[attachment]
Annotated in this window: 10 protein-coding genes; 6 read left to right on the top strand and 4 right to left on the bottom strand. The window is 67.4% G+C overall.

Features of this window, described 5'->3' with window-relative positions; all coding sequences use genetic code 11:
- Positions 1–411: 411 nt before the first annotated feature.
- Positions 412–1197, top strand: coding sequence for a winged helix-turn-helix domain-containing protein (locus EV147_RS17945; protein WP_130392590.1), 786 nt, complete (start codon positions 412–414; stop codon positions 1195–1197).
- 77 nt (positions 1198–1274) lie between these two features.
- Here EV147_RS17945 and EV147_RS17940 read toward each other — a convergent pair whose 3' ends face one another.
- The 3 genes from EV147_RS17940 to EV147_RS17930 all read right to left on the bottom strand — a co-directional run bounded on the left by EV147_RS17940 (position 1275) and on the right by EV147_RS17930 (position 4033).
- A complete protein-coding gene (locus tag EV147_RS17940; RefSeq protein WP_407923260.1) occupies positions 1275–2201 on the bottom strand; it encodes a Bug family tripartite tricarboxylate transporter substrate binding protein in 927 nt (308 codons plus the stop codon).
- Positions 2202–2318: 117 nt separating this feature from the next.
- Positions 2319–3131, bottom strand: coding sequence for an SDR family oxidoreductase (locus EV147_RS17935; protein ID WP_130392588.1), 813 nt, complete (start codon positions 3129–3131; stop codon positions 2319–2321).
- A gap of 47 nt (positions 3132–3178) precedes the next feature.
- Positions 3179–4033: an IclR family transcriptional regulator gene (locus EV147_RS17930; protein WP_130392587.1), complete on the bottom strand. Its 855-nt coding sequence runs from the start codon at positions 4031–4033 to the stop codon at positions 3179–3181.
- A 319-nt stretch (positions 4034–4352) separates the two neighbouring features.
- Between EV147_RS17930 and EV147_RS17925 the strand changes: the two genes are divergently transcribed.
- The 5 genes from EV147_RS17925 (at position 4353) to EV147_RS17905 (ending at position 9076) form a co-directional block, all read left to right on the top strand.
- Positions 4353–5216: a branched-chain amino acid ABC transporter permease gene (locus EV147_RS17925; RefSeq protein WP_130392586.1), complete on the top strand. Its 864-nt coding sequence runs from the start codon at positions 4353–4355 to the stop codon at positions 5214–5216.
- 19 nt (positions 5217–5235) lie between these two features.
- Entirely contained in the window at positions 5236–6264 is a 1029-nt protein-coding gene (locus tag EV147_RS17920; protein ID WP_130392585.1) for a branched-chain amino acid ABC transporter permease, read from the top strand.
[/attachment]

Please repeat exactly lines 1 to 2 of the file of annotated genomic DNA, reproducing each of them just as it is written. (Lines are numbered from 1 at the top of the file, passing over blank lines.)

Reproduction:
Annotated in this window: 10 protein-coding genes; 6 read left to right on the top strand and 4 right to left on the bottom strand. The window is 67.4% G+C overall.

Features of this window, described 5'->3' with window-relative positions; all coding sequences use genetic code 11: